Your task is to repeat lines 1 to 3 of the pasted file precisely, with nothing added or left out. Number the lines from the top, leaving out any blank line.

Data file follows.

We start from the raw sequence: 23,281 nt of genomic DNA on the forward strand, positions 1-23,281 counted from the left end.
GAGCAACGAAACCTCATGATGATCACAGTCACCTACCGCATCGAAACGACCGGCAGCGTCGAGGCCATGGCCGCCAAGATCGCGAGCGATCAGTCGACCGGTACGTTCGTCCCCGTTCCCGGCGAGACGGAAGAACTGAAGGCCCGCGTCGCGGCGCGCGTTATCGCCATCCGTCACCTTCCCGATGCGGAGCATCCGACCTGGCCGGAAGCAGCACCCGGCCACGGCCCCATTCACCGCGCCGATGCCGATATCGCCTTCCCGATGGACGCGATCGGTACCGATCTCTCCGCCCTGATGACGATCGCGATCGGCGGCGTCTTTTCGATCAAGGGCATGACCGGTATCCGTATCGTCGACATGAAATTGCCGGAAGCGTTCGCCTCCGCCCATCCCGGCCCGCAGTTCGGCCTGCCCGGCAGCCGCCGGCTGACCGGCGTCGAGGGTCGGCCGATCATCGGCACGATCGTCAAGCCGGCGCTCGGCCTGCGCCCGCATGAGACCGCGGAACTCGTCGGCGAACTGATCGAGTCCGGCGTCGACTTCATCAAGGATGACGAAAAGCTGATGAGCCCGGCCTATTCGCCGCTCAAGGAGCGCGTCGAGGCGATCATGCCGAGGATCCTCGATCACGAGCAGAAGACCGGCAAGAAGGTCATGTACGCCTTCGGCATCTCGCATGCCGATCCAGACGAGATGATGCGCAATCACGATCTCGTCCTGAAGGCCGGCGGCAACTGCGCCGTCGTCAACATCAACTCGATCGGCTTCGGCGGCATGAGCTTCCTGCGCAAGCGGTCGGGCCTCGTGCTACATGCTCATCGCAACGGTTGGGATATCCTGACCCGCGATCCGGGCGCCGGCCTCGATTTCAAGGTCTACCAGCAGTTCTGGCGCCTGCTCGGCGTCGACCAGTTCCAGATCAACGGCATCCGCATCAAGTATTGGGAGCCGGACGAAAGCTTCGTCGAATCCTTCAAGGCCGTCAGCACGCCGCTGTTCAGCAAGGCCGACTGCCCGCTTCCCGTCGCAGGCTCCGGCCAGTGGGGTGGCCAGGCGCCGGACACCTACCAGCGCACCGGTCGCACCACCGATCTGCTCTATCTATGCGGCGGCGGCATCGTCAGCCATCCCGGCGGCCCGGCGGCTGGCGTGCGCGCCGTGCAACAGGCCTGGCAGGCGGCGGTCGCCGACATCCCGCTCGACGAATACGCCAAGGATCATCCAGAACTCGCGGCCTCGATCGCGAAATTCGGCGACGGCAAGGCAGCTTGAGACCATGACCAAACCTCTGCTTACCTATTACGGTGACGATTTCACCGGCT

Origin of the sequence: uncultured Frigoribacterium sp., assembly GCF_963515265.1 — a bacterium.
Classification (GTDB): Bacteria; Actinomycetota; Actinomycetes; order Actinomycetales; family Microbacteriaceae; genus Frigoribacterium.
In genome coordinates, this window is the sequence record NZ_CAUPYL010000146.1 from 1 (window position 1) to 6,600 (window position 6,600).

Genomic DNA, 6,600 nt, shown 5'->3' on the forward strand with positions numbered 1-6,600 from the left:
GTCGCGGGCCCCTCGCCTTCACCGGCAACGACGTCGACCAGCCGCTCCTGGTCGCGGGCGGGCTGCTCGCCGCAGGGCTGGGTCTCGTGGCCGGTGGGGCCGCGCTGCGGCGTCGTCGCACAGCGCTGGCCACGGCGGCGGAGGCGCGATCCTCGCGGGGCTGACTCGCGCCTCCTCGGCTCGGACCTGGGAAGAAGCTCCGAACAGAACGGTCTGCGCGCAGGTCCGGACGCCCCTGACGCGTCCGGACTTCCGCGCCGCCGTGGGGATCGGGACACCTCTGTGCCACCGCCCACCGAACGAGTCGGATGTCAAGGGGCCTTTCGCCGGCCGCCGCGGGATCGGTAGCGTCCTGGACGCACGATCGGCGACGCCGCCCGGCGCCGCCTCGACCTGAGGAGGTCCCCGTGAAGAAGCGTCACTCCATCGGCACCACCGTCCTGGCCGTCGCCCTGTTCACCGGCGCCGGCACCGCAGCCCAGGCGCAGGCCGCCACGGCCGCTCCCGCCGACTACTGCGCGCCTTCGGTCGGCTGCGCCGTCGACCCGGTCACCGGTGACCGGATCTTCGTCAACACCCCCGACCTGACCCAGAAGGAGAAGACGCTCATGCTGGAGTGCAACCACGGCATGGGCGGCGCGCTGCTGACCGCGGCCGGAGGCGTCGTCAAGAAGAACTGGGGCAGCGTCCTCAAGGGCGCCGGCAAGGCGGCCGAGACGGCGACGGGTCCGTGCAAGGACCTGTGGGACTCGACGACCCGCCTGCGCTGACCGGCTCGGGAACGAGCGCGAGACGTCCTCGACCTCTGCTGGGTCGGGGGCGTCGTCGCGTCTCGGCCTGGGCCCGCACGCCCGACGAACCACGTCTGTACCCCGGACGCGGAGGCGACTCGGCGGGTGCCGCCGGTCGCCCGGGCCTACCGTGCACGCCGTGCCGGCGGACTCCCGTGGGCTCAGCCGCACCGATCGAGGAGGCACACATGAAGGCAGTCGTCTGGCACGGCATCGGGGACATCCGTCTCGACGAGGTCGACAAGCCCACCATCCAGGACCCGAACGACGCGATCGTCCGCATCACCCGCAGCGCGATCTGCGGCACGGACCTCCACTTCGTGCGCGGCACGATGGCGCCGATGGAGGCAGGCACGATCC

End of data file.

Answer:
We start from the raw sequence: 23,281 nt of genomic DNA on the forward strand, positions 1-23,281 counted from the left end.
GAGCAACGAAACCTCATGATGATCACAGTCACCTACCGCATCGAAACGACCGGCAGCGTCGAGGCCATGGCCGCCAAGATCGCGAGCGATCAGTCGACCGGTACGTTCGTCCCCGTTCCCGGCGAGACGGAAGAACTGAAGGCCCGCGTCGCGGCGCGCGTTATCGCCATCCGTCACCTTCCCGATGCGGAGCATCCGACCTGGCCGGAAGCAGCACCCGGCCACGGCCCCATTCACCGCGCCGATGCCGATATCGCCTTCCCGATGGACGCGATCGGTACCGATCTCTCCGCCCTGATGACGATCGCGATCGGCGGCGTCTTTTCGATCAAGGGCATGACCGGTATCCGTATCGTCGACATGAAATTGCCGGAAGCGTTCGCCTCCGCCCATCCCGGCCCGCAGTTCGGCCTGCCCGGCAGCCGCCGGCTGACCGGCGTCGAGGGTCGGCCGATCATCGGCACGATCGTCAAGCCGGCGCTCGGCCTGCGCCCGCATGAGACCGCGGAACTCGTCGGCGAACTGATCGAGTCCGGCGTCGACTTCATCAAGGATGACGAAAAGCTGATGAGCCCGGCCTATTCGCCGCTCAAGGAGCGCGTCGAGGCGATCATGCCGAGGATCCTCGATCACGAGCAGAAGACCGGCAAGAAGGTCATGTACGCCTTCGGCATCTCGCATGCCGATCCAGACGAGATGATGCGCAATCACGATCTCGTCCTGAAGGCCGGCGGCAACTGCGCCGTCGTCAACATCAACTCGATCGGCTTCGGCGGCATGAGCTTCCTGCGCAAGCGGTCGGGCCTCGTGCTACATGCTCATCGCAACGGTTGGGATATCCTGACCCGCGATCCGGGCGCCGGCCTCGATTTCAAGGTCTACCAGCAGTTCTGGCGCCTGCTCGGCGTCGACCAGTTCCAGATCAACGGCATCCGCATCAAGTATTGGGAGCCGGACGAAAGCTTCGTCGAATCCTTCAAGGCCGTCAGCACGCCGCTGTTCAGCAAGGCCGACTGCCCGCTTCCCGTCGCAGGCTCCGGCCAGTGGGGTGGCCAGGCGCCGGACACCTACCAGCGCACCGGTCGCACCACCGATCTGCTCTATCTATGCGGCGGCGGCATCGTCAGCCATCCCGGCGGCCCGGCGGCTGGCGTGCGCGCCGTGCAACAGGCCTGGCAGGCGGCGGTCGCCGACATCCCGCTCGACGAATACGCCAAGGATCATCCAGAACTCGCGGCCTCGATCGCGAAATTCGGCGACGGCAAGGCAGCTTGAGACCATGACCAAACCTCTGCTTACCTATTACGGTGACGATTTCACCGGCT

Origin of the sequence: uncultured Frigoribacterium sp., assembly GCF_963515265.1 — a bacterium.